|Size:||5.25 in x 8.0 in|
|Published:||April 05, 2022|
A Biblical Case for the Importance and Goodness of Being “Evangelical”
The term evangelical is often poorly defined and frequently comes with cultural and political baggage. As the label has become more controversial, many Christians have begun to wonder if they should abandon it altogether.
Michael Reeves argues from a global, scriptural, and historical perspective that, while it’s not necessary to discard the label altogether, Christians must return to the root of the term—the evangel, or “gospel”—in order to understand what it truly means. He identifies the theology of evangelicalism and its essential doctrine—the Father’s revelation in the Bible, the Son’s redemption in the gospel, and the Spirit’s regeneration of the heart—calling believers to stand with integrity as people of the gospel.
- A Biblical and Theological Explanation of Evangelicalism: Rooted in Scripture and the writings of figures throughout church history
- Globally-Minded: Explores evangelical theology and distinctives outside of narrow cultural definitions
- Brief and Accessible: Written for both lay people and church leaders
Table of Contents
Chapter 1: What Are Gospel People?
Chapter 2: Revelation from the Father
Chapter 3: Redemption by the Son
Chapter 4: Regeneration through the Spirit
Chapter 5: The Importance of Being Gospel People
Chapter 6: Gospel Integrity
Appendix 1: Can Evangelicalism Be Defined?
Appendix 2: Does Evangelicalism Have a History?
“God has always wanted a people, but how are they to be defined? In a day of growing confusion, Michael Reeves provides a superb description of their identity in his book Gospel People. Captivated and shaped by glorious gospel truths that motivate and excite them, they are to demonstrate a humility that is not quick to judge and divide from others while contending for definitive doctrines that must be clearly proclaimed to a needy world.”
Terry Virgo, Founder, Newfrontiers; author, God’s Treasured Possession
“Michael Reeves has written a simple explanation of Christian faith. Reeves considers the word evangelical biblically, theologically, and historically. Gospel People is written in the best tradition of Ryle, Stott, and Packer yet reaches back to include the Puritans and the early church fathers as well. This book is simple, clear, and clarifying. Read and profit.”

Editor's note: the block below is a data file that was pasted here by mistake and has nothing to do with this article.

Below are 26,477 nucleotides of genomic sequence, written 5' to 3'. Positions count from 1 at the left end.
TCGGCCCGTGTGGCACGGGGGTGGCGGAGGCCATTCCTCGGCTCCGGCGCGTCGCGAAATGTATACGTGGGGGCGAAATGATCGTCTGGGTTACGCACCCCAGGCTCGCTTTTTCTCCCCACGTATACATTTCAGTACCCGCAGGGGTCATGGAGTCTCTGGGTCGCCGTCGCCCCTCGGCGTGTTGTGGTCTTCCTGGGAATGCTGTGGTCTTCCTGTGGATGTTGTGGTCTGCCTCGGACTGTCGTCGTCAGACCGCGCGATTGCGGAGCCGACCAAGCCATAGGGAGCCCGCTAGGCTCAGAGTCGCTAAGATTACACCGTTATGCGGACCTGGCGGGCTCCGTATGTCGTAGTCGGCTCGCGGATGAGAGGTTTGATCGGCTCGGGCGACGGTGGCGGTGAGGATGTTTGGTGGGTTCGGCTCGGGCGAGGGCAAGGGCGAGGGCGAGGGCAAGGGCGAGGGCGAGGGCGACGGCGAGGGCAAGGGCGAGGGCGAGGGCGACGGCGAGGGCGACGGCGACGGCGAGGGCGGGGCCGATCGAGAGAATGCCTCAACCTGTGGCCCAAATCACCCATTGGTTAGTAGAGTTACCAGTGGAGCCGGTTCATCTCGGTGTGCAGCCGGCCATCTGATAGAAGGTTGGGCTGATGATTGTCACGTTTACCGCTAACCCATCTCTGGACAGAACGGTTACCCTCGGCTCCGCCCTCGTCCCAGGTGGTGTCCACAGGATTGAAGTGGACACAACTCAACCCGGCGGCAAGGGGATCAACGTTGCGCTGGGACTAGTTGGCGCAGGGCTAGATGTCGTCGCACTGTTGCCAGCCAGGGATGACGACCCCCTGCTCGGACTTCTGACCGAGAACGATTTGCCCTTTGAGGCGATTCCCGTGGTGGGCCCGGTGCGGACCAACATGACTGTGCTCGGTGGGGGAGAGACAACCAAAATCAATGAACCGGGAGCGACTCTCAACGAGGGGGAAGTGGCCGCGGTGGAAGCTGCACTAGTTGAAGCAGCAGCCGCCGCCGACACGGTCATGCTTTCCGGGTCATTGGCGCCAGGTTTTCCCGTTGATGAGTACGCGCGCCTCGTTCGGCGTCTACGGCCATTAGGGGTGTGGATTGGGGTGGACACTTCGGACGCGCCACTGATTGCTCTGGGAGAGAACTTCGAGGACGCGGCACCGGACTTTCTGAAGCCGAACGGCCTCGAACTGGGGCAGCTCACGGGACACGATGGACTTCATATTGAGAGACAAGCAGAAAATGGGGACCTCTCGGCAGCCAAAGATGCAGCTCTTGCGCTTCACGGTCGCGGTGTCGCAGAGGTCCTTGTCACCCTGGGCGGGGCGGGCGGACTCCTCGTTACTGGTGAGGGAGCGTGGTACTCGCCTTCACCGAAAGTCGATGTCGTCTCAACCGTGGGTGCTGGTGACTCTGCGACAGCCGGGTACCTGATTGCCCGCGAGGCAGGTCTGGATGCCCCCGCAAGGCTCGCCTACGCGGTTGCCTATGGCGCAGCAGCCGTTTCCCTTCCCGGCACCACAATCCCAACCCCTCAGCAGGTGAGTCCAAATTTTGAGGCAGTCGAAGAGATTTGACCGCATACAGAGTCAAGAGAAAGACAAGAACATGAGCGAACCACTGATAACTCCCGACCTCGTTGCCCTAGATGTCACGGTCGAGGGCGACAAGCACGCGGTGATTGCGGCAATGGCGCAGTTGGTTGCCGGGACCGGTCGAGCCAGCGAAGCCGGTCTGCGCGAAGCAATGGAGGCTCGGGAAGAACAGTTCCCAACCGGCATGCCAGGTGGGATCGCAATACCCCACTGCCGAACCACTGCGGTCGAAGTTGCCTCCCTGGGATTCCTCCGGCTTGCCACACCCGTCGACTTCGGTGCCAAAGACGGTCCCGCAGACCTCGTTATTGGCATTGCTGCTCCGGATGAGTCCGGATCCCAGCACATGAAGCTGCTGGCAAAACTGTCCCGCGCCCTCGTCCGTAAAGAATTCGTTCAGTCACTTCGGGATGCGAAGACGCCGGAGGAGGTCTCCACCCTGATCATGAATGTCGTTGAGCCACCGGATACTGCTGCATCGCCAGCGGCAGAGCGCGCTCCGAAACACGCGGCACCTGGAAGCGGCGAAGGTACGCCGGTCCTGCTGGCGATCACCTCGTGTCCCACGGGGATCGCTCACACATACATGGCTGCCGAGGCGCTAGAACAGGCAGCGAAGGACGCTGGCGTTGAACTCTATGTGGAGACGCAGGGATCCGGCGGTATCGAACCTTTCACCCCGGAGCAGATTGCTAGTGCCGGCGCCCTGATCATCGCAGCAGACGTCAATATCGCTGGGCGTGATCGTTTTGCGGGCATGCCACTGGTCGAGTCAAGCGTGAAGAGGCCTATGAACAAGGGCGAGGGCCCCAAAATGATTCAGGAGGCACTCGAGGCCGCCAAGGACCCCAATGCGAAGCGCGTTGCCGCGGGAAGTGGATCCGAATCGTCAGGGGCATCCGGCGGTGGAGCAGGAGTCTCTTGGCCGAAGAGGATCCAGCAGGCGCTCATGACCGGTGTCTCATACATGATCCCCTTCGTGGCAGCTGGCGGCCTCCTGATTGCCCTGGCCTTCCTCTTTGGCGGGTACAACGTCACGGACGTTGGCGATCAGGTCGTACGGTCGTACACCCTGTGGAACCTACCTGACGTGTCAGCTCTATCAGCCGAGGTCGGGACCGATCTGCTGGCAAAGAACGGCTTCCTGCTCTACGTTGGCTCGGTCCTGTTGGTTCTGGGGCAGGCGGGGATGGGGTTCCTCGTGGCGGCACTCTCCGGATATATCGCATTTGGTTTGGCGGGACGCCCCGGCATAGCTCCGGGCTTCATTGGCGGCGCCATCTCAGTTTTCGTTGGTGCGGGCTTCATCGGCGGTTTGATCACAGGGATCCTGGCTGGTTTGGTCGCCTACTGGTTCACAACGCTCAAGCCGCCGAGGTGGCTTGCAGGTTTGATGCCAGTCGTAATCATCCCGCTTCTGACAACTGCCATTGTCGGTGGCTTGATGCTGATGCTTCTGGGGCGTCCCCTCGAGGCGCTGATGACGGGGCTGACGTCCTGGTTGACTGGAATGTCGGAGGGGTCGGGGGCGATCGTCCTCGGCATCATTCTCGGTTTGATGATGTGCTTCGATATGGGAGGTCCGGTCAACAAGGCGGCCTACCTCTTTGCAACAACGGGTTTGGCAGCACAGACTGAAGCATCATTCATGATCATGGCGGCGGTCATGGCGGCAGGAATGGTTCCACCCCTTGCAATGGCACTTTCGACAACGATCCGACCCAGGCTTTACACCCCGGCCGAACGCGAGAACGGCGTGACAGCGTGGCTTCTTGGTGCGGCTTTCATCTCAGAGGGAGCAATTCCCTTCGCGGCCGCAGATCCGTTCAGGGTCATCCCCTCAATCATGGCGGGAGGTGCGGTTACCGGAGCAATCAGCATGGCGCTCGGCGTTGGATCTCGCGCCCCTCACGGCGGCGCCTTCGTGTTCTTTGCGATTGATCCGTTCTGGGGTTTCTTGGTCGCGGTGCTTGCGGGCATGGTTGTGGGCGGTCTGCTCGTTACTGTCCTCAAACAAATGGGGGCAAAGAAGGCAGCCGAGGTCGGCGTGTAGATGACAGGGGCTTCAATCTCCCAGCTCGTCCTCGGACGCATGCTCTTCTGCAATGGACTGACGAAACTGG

Mark Dever, Pastor, Capitol Hill Baptist Church, Washington, DC
“Michael Reeves is an evangelical in every best sense of the word—a gospel person who lives for the spiritual unity and integrity that his book Gospel People so beautifully illustrates. In a time of moral confusion, political polarization, and doctrinal apathy, Reeves gives the church a clear picture of Christian orthodoxy and the humble, holy lives that ordinary Christians ought to live as a result.”
Philip Graham Ryken, President, Wheaton College
“In both contemporary culture and the contemporary church, the term evangelical is discussed, distorted, or debased to such an extent that some think it should be discarded. In Gospel People, Michael Reeves undertakes an engaging process of theological retrieval and provides a clear, concise, and compelling definition of evangelicalism. His approach is thoroughly grounded in Scripture and draws on the wisdom of church history down through the centuries. His focus on God’s work of revelation, redemption, and regeneration will not only inform the mind but also warm the heart. His warnings against both doctrinal compromise and an overemphasis on secondary or tertiary issues will foster a deeper commitment to gospel unity and meaningful fellowship that is not rooted in mere politics or personalities.”
John Stevens, National Director, The Fellowship of Independent Evangelical Churches
“In Gospel People, Michael Reeves challenges us as evangelicals to take a fresh look at the foundation that is already laid, which is Jesus Christ as he is revealed by the Father in Scripture and in the power of the Spirit (1 Cor. 3:11). We are exhorted to build high together from that foundation for the glory of God. Anchored deeply in church history, this book is very convicting. It calls us to reexamine what we today may be wrongly holding up as the dividing line between friend and foe. May we heed its call!”
Conrad Mbewe, Pastor, Kabwata Baptist Church, Lusaka, Zambia